Russian eccentric artist Pavlensky receives political asylum in France
MOSCOW, May 4 (RAPSI) - Russian eccentric performance artist Pyotr Pavlensky has been granted political asylum in France, his lawyer Dominique Beyreuther Minkov wrote on her Facebook page on Thursday.
As previously reported, Pavlensky along with his partner Oksana Shalygina and two children left Russia in January after the couple had been accused of sexual assault.
As Pavlensky said in an interview with the Ukrainian TV, the woman, who wrote a statement for the law enforcement agencies, was an initiator of meeting and communication with him and Shalygina. He denied the fact of sexual assault.
Pavlensky is known for a number of controversial performances.
In July 2012, he sewed up his mouth and stood at the Kazan Cathedral with a poster in support of Pussy Riot.
In May 2013, Pavlensky lay down on the ground in front of the St. Petersburg Legislative Assembly naked with barbed wire around his body.
In November 2013, also naked, Pavlensky nailed his scrotum to the Red Square pavement near the Lenin Mausoleum.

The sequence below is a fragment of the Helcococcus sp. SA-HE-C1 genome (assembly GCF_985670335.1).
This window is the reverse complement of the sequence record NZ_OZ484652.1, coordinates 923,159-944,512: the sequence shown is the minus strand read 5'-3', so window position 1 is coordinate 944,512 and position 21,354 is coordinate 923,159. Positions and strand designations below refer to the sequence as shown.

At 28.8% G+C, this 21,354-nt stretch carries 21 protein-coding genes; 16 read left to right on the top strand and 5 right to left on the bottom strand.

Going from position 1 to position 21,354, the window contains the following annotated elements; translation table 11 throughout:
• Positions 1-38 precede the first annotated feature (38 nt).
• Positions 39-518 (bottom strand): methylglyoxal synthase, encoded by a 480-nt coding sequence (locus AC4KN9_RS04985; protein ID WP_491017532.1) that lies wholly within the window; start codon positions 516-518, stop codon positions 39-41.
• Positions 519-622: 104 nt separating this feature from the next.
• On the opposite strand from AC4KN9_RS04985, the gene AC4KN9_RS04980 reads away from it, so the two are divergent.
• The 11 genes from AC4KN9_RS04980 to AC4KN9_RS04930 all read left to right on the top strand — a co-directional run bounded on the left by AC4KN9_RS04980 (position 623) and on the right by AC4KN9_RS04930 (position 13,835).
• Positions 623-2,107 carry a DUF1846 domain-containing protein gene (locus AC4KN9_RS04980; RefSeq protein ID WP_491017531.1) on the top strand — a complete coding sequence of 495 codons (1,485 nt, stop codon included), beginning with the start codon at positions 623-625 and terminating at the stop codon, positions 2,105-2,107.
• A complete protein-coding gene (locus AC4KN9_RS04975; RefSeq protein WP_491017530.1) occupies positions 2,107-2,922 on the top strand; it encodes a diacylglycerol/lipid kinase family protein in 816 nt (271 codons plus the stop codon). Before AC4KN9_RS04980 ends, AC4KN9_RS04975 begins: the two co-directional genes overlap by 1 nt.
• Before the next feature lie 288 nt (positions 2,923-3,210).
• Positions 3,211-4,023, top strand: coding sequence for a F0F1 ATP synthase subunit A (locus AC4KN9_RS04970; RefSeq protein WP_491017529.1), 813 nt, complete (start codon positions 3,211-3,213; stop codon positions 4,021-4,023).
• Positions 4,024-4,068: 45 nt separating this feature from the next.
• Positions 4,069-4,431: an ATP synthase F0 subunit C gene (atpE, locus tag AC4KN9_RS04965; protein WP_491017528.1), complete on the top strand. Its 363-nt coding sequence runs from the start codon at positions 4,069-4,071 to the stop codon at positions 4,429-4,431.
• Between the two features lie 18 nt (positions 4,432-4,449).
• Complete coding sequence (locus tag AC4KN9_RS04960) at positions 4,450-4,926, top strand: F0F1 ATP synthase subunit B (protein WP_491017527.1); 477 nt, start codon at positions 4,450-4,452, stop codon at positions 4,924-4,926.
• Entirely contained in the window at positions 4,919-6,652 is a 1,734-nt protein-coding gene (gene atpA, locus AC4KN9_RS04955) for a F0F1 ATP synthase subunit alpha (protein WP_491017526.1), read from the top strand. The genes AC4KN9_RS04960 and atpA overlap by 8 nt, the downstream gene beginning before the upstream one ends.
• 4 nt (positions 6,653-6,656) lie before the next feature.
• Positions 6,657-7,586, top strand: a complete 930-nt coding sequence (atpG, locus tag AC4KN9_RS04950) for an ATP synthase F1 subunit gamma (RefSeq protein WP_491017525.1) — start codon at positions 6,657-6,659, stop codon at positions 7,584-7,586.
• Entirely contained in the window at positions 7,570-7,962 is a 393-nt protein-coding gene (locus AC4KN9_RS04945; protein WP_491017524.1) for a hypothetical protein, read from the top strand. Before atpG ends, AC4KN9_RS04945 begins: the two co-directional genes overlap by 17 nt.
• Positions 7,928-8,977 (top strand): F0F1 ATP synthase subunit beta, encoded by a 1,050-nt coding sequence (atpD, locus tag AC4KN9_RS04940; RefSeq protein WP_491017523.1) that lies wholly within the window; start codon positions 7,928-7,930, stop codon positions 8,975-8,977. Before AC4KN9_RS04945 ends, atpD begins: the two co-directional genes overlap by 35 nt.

In October 2014, the man staged an eccentric stunt on the roof of the Serbsky Mental Institution in Moscow by cutting off one of his earlobes.
In February 2015, Pavlensky and his accomplices burned car tyres, waved Ukrainian flags and banged sheet metal with sticks in a show of solidarity with the anti-government protesters in Ukraine. The performance was held near the Church of the Savior on Blood in St. Petersburg.
In May 2016, Pavlensky was sentenced to 1 year and 4 months of restriction of freedom for setting tyres on fire on Maly Konyushenny Bridge in St Petersburg. However, the artist was released from punishment because of expiry of the period of limitation for bringing to criminal responsibility.
In June 2016, Pavlensky was found guilty of setting fire to the Moscow headquarters of the Federal Security Service (FSB). The Meshchansky District Court of Moscow imposed a 500,000 ruble ($7,900) fine on Pavlensky and ruled in favor of FSB, which demanded 481,000 rubles ($7,700) from the artist in a civil lawsuit.